It was back in June that I first heard about the idea of a manifesto for wildlife, to accompany a walk for wildlife in London. Chris Packham asked me if I wanted to be Minister for Farming (and I extended that to Food later) – how could I refuse? Especially after he reeled off a long list of people who I admire and declared his determination that the “cabinet” would be balanced for gender and include young and BAME representatives too.
The Manifesto covers a wide variety of topics – all of which are directly relevant to nature in the UK (and overseas.) Each contribution finishes with a set of proposals that if carried out would make a big difference to the plight of nature. It would be arrogant of me to say how good my bit is but I can say that I think the other contributions are excellent. There are also some excellent commentary snippets from other people with a great passion for nature and who are experts in their own fields.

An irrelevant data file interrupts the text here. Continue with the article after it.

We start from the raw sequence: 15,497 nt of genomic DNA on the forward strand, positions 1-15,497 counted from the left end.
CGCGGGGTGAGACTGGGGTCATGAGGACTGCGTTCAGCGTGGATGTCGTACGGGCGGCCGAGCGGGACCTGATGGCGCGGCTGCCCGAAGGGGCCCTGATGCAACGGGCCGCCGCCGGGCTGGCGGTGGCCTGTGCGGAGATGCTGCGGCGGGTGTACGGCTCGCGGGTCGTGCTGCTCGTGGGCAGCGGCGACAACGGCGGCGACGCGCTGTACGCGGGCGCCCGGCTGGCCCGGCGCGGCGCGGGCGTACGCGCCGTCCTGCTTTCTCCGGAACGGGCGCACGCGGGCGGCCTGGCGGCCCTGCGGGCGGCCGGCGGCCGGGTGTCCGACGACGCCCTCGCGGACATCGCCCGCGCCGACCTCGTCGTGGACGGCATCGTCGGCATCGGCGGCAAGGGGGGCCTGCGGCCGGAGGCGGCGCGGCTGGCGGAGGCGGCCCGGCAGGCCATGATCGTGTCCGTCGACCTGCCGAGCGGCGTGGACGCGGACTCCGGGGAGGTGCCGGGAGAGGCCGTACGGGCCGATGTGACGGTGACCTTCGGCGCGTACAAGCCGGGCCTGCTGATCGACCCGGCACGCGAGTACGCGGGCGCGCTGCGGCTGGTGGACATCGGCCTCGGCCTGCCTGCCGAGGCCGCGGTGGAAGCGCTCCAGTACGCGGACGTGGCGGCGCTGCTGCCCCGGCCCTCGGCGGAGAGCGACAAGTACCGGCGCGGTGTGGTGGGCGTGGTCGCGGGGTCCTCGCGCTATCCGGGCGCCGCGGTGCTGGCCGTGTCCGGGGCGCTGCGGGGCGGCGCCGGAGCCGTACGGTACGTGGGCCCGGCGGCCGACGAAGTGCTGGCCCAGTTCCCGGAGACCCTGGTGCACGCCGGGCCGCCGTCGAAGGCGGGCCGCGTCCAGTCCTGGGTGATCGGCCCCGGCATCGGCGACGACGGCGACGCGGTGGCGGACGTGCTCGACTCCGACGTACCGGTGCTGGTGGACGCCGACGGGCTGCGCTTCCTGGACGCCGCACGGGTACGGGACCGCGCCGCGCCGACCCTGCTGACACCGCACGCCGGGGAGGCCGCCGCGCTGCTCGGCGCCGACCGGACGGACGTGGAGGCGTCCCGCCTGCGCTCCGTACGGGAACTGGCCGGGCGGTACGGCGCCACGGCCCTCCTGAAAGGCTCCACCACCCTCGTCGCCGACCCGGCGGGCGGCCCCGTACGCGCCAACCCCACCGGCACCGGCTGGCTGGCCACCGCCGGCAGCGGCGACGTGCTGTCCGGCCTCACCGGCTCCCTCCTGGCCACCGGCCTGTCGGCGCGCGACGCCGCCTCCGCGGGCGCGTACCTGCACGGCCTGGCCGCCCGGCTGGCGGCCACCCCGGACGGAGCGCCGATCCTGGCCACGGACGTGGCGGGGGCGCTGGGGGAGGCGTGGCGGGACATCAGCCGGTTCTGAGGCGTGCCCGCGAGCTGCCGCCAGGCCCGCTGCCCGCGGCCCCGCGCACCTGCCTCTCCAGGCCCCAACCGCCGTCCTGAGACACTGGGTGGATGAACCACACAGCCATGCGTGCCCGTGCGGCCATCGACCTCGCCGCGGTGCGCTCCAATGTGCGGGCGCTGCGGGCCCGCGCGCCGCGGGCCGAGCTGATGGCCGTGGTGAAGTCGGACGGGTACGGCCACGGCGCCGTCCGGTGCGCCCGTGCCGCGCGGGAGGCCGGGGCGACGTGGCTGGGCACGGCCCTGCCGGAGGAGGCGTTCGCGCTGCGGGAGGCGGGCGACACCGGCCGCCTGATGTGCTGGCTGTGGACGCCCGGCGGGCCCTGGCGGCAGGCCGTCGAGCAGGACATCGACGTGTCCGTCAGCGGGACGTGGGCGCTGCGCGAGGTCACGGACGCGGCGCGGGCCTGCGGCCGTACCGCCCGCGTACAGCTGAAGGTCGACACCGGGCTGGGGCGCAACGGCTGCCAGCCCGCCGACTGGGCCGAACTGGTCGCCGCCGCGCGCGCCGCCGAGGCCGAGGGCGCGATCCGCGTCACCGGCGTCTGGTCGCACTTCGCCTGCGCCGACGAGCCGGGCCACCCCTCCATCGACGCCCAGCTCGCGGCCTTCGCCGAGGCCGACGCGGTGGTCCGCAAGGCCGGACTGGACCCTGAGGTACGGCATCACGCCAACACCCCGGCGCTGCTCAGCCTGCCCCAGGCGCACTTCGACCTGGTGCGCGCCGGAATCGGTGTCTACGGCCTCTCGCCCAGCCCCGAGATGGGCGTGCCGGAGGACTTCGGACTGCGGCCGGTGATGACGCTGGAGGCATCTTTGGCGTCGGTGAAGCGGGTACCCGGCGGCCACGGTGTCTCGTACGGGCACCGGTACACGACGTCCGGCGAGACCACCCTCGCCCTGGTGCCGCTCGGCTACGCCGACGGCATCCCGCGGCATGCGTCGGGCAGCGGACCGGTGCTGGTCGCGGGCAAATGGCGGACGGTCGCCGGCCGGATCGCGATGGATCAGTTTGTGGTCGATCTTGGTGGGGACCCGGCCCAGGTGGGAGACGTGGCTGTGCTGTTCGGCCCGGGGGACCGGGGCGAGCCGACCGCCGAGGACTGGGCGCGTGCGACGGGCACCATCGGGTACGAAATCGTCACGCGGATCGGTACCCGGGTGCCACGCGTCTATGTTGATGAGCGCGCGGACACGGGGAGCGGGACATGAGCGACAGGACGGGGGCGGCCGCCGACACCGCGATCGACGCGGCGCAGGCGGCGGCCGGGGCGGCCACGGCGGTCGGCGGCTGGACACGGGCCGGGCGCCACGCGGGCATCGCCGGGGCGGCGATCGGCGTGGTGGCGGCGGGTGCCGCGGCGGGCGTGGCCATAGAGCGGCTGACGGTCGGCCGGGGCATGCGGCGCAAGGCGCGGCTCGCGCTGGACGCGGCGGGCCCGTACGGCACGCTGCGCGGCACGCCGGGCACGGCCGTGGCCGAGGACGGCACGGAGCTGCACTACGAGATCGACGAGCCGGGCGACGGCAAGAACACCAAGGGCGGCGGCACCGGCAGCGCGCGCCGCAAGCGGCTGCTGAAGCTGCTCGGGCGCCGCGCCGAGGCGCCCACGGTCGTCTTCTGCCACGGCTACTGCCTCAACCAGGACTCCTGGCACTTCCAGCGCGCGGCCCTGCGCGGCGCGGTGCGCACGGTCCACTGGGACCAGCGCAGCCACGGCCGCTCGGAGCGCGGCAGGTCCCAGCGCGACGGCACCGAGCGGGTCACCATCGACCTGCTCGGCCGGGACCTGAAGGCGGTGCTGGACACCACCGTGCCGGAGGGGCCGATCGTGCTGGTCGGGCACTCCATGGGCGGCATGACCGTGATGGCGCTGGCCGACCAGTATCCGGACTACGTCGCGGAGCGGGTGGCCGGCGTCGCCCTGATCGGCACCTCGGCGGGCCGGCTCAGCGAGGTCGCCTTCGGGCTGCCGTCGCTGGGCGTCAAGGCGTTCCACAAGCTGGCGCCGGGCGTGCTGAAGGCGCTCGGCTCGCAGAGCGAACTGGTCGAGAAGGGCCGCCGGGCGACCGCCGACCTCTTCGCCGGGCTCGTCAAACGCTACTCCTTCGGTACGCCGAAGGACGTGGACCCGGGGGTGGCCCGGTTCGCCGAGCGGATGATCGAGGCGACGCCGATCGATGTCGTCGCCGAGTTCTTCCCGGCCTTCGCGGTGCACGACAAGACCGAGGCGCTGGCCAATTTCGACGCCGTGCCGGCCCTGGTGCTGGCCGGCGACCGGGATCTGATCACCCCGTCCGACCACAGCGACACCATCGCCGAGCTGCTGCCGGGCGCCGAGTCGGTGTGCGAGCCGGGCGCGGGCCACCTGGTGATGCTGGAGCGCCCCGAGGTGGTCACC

It also doesn’t completely feel like a coincidence that the Manifesto has appeared almost 25 years after Biodiversity Challenge, which sought to do a similar thing, albeit in a much more traditional way. It’s good to see some of the key contributors to BC – Mark Avery and Carol Day, also making big contributions to the manifesto.
Please read the Manifesto. It is controversial. It is, dare I say, radical? But that’s where we are. Nature is disappearing fast from this country (as it is across the planet.) We need to take urgent action. The same old same old is not enough.
So please come along to the walk for wildlife on Saturday.
Who knows where this will go afterwards? It very much depends on how much of a groundswell of feeling it generates.
Chris has also set up a crowdfunder to help fund its the costs of the walk, which are substantial. Please contribute whatever you can.
Podcaster Charlie Moores from Lush Times has produced this podcast with each author reading their own section of the manifesto.